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BE THE MEDIA: A Mini Conference Promoting Democracy, Access and Social ChangeEdit

617-896-9309

Thursday, November 30, 2006

Time: 11:30 am - 6 pm

Lunch at noon. A box lunch will be provided

Third Sector New England's NonProfit Center Lincoln Plaza 89 South Street Boston, MA 02111


Sponsored by: Progressive Communicators Network-Boston and Third Sector New England

Co-Sponsored by: Project Think Different, the Community Media and Technology program at the College of Public and Community Service at The University of Massachusetts/Boston, and Teen Voices

The media is a powerful tool for social justice organizers and non-profits working on community and social issues, but it can also present formidable challenges, particularly for under-resourced groups. This mini-conference will help participants understand the link between strategic communications and organizing strategies, and to learn essential communications tools and techniques. More importantly, the conference will help build awareness about the Boston media landscape and ways to improve access for community and social justice groups in the future. It will include workshops, discussions, and presentations on: the use of new media technology to enhance your communications capacity; understanding current media reform proposals and their challenge to media democracy; how best to frame your stories in the media to highlight your issues; and ways to pitch your stories to mainstream media. The conference is geared for beginning communications staff persons and those who are doing communications work as part of their current positions, such as organizers, executive directors, or policy advocates.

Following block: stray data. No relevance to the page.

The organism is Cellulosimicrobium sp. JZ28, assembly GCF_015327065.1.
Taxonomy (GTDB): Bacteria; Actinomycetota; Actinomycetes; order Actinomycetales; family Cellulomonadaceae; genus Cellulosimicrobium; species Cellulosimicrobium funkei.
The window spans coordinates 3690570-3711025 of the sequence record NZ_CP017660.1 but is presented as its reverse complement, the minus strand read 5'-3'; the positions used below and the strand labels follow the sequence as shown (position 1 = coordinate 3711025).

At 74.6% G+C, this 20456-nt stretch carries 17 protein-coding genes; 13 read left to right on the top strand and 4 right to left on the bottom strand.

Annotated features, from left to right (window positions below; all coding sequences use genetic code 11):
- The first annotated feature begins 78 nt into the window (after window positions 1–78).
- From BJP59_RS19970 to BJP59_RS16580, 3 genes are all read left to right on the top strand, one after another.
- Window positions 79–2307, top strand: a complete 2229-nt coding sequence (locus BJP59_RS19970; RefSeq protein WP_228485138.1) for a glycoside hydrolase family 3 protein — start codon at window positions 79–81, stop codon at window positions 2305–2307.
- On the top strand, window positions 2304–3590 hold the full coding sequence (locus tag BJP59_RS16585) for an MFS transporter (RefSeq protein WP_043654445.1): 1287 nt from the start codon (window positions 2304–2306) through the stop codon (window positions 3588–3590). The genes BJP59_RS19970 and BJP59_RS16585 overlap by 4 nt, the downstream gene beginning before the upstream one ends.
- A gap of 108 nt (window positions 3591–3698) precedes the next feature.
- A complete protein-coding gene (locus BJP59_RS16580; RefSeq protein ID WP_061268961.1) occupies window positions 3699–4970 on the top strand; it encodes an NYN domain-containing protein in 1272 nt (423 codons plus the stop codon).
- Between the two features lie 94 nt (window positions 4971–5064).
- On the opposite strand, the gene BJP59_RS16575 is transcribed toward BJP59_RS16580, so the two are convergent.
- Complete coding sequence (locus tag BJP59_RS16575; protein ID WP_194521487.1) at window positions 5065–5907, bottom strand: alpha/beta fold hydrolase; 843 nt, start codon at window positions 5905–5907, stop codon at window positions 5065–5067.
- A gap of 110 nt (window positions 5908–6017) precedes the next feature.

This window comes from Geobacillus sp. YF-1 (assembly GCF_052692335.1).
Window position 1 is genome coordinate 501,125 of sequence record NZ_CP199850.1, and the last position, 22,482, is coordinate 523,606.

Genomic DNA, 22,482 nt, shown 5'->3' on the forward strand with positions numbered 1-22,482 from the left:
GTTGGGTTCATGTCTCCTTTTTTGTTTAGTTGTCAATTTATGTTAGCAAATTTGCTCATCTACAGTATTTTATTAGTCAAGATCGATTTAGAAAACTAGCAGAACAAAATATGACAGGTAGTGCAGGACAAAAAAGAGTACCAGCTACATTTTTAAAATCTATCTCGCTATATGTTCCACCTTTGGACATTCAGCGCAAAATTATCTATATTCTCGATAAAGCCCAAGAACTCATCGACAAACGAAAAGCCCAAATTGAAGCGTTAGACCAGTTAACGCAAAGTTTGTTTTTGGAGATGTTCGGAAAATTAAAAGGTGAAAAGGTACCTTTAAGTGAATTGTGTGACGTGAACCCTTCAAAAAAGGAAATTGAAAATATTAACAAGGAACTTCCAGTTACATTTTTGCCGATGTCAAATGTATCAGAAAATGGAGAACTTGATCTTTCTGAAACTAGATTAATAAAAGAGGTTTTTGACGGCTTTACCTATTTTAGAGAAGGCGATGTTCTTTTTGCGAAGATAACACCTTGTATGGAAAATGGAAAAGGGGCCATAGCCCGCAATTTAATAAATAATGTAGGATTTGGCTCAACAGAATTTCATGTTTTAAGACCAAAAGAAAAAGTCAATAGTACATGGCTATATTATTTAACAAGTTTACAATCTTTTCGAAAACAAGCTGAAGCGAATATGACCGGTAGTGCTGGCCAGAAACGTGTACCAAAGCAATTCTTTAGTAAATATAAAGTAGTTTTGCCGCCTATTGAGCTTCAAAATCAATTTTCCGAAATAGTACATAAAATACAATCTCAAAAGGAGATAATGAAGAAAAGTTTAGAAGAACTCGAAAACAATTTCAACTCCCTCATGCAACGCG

Lunchtime Panel

Discussion: "The Boston Media Landscape: The Challenge of Access"

Panelists Include: Scherazade Daruvalla King, Project: Think Different (Moderator) Charlotte Ryan, UMass Lowell and The Media Research and Action Program (MRAP) Nettrice Gaskins, Mass College of Art, Community Media and Technology Program, CPCS/UMass Boston Coleen Marren, WCVB-TV Jeff Adair, Community Newspaper Company Adanma Ude and Ellyn Ruthstrom, Teen Voices

WorkshopsEdit

  • Session 1 - 1:40 - 3:30 p.m

Workshop 1 - Media Reform - Yolanda Hippensteele